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A bookmarklet for quick story submission

posted by Krow on 06:55 PM March 5th, 2002   Printer-friendly   Email story
This javascript bookmarklet makes it extremely easy for users to submit a story to a slash site when browsing the web.

<A HREF="javascript:dOc=window.document;open('http:// YOUR SITE/'+escape(dOc.title)+'&stor y='+escape(dOc.URL));void( 0 )">Submit Story to YOUR SITE</A>

You must replace the instances of "YOUR SITE" with your domain name.

Once they have added the bookmarklet to their browser (by either by right-clicking the link and saving it as a favorite/bookmark, or, in most browsers, dragging the link onto the link toolbar), the user can easily submit a story to the site just by clicking on the bookmarklet while visiting a relevant web page. Note that it snags the web page title for the subject and the URL for the story. The user must have javascript enabled for this to work.

As a site editor, I find myself using this all the time.


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  • That's a cool idea! I always wind up doing the highlight/paste multiple browser thing. Never got so much use out of the "windowshade" window manager feature before ;)

    -- [], proudly running Slash since 1/28/2002.

  • This was a great little tip! I don't know how many users from sites will actually use this but I know I will for my site.

    Submissions like this with a quick goodie or tip would be a great idea for a 'Hot Tip of The Month' contest. Maybe give away a copy of the book you guys wrote(btw got mine yesterday and really like it) or just the sheer coolness of being the winner would be sufficient.

    Anyways, great idea and thanks for the tip!
  • This one is a little more complicated, but not much. With a very small modification to the newrdf function in slashd, I was able to provide headline feeds for people unable to grok RSS.

    Check out [] for the details.

    Be aware however that the JavaScript and Netscape Sidebar files can get LOTS of hits. This is ok for my site because the user base is small.


    YASS: []

    • Nice, you should wrie up a doc on doing that for others.

      BTW 2.4 has a lot more support in it for restructing RSS that you capture via portald.

      You can't grep a dead tree.
      • Krow; have you guys thought about a tip of the month?

        It wouldn't have to be supplied by you guys as it could be reader submitted. (The few times I've hung out in #slash I've picked up a few great tips from you guys so I'd imagine you guys would probably have the best tips though...)

        Heck, this could be a plugin idea; reader votes on a 'story' (in this case topic 'tips & tricks') of the month (call the db and query top 5 by views or comments of topic X then poll or just have an editor pick from there) and it sits in a slasbox or just a link in the organisation box.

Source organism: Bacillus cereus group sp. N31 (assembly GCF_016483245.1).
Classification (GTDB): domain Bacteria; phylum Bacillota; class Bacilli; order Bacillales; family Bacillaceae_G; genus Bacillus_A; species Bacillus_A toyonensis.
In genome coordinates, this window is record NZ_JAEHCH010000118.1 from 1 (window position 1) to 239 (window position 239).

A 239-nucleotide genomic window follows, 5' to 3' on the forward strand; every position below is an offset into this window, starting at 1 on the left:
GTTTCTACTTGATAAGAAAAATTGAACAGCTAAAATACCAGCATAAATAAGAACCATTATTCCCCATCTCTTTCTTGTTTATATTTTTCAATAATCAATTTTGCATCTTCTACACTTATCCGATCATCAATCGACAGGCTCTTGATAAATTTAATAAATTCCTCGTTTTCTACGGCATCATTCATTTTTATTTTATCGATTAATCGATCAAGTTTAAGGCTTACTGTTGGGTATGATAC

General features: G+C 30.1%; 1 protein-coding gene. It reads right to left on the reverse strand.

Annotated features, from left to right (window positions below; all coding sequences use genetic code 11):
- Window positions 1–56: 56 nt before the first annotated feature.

Even if you guys don't give a prize for it I think it would still be cool and possibly inspire more tips to be submitted. These days the recognition alone may be a help for the cs students in the groups fluff file.

        Anyways, I know it is easier to say 'hey do this or that' than to actually do it but maybe some one else may take the idea and run with it.
      • I should document this correctly, but here goes:

        This all applies to Slash 1.0.11.

        The newrdf subroutine in slashd is responsible for writing the section rdf files. Using the same information going out to the rdf file, I write 2 more files for each section - one for Netscape sidebars and one which is JavaScript.

        Netscape Sidebar

        This one is easy, just write a stand-alone html document with your story data. Mine is in the form of a slash box, but it could be any valid HTML doc. The only trick is that all HREF's need to point to the "_content" window (ie. target="_content" in each HREF).

        The JavaScript code to automatically place your sidebar in Netscape is available from their website (sidebar customize), or you could look at mine here [] (view source).


        We can use very rudimentary JavaScript to get our HTML into a user's HTML doc dynamically using JavaScript's doc.write() function. The doc.write() function is a print statement right in the middle of the user's HTML doc. Therefore, put your story data in HTML form in a series of doc.write() commands. Only write the meat of the HTML (eg. table structure) - don't put the <HTML>, etc.

        The JavaScript code the user needs to include in his HTML file is available on my site here [].


        YASS: []

    • I like this one too. I am not 100% clear on how to implement this one though. I'll have to view the source on your site and mess with it.

      This is a cool hack. I appreciate seeing these posted. Hopefully I'll have some to share with you guys in the future. For now I'll have to leach them from here.